Following World War II, the US Coast Guard sought to automate as many US lighthouses as they could. Ponce Inlet Lighthouse followed many other US beacons by becoming fully automated in 1952. In 1970, a new light mounted on a pole at the New Smyrna Coast Guard Aids to Navigation Station, across the inlet was lit. Its lighting signaled more than a just the normal official Notice To Mariners to be aware that a beacon was slightly relocated. It was the end of an era.
Lack of maintenance once provided by former resident keepers, serious vandalism, plus the harsh climate soon took a toll on the former pristine station. Finally, in 1971, the property was listed as surplus, in order to encourage adoption by municipal, county or state agencies. It was hoped that formal listing would put such properties across the nation to be put to better use. The ownership of the lighthouse station was deeded by the US Coast Guard to the Town of Ponce Inlet in June of 1972.
Three weeks later a group of town residents, volunteers all, concerned by the deteriorating condition of the once proud and spotless decommissioned station, formed a preservation association to assume administration and maintenance of the property. For fifteen years, those unpaid volunteers worked hard to preserve and support the lighthouse station and put it on the path to make it what it is now: A National Historic Landmark. It is a great tribute to them that the lighthouse is now also a world-wide recognized leader in historic, nautical and navigational restoration and preservation. As a world traveler in search of lighthouses to visit, learn about, and photograph, I can attest to the Ponce Inlet Lighthouse’s preservation story being admired and studied across the United States, and even as far away as large and even small European countries like Estonia. One of Jackie and my European lighthouse “inspection” adventures was to Latvia and Estonia. Visiting the Kopu Lighthouse on the Baltic Sea, the third oldest continuingly operating light in the world, I encountered an Estonian docent who knew of the famous tall, red brick tower south of Daytona Beach. He cited knowledge of our help and research in assisting restoration of other lighthouse’s Fresnel lenses. They also knew a great deal about our Daytona Bike Weeks, too!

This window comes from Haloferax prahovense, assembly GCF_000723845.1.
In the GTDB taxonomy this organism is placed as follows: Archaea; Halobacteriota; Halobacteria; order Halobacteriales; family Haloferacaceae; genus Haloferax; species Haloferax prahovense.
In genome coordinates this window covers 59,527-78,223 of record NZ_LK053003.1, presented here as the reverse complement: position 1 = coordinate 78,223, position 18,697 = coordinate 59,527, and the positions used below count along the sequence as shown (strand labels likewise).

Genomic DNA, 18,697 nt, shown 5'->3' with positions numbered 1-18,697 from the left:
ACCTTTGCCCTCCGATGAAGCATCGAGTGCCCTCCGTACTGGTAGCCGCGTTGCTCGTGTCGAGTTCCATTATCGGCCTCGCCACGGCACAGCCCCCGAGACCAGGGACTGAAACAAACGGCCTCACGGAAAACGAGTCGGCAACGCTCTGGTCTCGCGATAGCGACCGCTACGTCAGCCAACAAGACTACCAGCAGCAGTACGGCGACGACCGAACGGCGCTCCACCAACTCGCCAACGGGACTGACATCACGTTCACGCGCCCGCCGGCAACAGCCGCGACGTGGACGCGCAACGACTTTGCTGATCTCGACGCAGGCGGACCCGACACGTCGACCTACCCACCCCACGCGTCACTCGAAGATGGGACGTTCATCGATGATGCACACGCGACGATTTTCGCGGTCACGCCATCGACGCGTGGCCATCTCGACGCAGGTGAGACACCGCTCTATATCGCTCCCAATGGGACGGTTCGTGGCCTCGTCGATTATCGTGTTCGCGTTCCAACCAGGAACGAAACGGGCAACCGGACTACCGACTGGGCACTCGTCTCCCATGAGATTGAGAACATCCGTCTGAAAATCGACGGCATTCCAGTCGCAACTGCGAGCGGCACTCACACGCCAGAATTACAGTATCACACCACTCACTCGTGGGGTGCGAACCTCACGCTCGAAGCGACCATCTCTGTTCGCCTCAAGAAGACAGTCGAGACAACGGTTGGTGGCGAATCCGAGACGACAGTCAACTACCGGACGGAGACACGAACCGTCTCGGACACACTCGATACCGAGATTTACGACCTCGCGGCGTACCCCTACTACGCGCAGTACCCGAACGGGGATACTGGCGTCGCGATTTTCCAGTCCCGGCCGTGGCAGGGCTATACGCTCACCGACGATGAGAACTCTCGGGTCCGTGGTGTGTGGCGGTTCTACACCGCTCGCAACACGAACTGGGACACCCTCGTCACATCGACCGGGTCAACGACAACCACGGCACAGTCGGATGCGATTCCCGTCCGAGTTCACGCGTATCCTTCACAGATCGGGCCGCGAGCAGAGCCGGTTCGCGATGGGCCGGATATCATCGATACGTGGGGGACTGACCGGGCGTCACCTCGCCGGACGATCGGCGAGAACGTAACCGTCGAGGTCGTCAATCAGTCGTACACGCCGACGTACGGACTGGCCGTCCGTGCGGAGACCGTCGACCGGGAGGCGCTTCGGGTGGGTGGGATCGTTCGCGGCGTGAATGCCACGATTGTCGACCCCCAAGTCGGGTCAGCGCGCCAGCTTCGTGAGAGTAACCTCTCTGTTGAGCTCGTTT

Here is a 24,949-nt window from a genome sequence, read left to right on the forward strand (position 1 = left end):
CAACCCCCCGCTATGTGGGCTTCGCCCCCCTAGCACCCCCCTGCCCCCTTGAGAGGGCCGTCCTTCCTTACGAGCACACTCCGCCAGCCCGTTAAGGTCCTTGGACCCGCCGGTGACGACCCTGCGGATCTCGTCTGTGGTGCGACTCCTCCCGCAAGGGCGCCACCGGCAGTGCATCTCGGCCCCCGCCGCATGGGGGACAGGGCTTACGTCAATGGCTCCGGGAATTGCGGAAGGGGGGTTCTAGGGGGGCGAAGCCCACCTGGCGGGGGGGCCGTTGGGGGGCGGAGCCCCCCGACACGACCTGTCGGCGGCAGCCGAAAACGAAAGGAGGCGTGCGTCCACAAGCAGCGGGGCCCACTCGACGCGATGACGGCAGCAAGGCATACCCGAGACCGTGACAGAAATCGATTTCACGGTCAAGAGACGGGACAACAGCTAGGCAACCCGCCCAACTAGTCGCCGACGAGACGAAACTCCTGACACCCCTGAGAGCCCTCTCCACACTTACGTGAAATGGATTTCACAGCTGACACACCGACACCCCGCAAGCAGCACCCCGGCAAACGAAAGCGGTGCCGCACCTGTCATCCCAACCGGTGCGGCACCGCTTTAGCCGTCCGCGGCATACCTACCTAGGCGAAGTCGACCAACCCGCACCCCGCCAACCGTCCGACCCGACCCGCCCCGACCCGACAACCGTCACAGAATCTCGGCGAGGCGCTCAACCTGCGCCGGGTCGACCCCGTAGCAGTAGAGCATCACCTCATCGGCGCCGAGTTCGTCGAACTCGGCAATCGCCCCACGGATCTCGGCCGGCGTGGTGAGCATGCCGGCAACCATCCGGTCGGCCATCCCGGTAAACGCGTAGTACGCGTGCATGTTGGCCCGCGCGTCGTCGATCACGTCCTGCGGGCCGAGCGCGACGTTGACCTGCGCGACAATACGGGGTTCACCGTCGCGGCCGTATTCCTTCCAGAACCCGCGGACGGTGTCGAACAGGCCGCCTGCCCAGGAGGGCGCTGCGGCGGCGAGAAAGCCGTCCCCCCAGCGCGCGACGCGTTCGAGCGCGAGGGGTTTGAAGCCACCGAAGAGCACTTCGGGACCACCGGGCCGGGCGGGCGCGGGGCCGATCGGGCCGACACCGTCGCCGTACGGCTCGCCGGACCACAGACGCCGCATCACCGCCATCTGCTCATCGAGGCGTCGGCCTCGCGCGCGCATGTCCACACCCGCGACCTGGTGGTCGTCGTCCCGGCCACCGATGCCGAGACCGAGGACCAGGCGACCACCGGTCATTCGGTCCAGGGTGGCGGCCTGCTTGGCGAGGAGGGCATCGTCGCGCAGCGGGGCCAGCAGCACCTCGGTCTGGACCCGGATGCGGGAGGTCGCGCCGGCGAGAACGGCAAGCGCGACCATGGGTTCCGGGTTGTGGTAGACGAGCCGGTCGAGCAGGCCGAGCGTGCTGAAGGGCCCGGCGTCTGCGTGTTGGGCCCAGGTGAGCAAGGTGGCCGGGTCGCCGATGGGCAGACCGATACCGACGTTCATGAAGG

Those Ponce Inlet volunteer saints from years ago did a lot the heavy lifting. Today, we have professionals to do that. We have a much-admired curatorial department, an experienced administrative staff, and a highly skilled maintenance team.
WHAT SETS US APART AS VOLUNTEERS
Our blog today is really about the enjoyment and pleasures of volunteering here at the lighthouse, and well as working with a dedicated group of other docents. We are also unique for museum and other kinds of volunteering in that we, at PILH, have the option of choosing what time, day, and choice of activity we wish to pursue. Yes, you read that right. No fine print.
Here’s how that works: A weekly schedule of activities is published by the program’s manager, and PILH volunteers choose the day, time, and type of activity to volunteer for, or not. You are not tied to a schedule of Mondays and Thursdays, unless that is your choice. If you don’t like or have a feel for a certain type of activity, you are not required to do it. Just don’t sign up for it. No ugly looks or demerits involved. We don’t have the time or inclination for that.
We’re here to volunteer, teach, interact with visitors, and learn from each other. And, if you become interested in something lighthouse related, or a skill that you know little or nothing about, trust me, somebody, usually another volunteer or dedicated staff member, is going to share with you what and how you need to be effective. Just ask. That’s how we roll.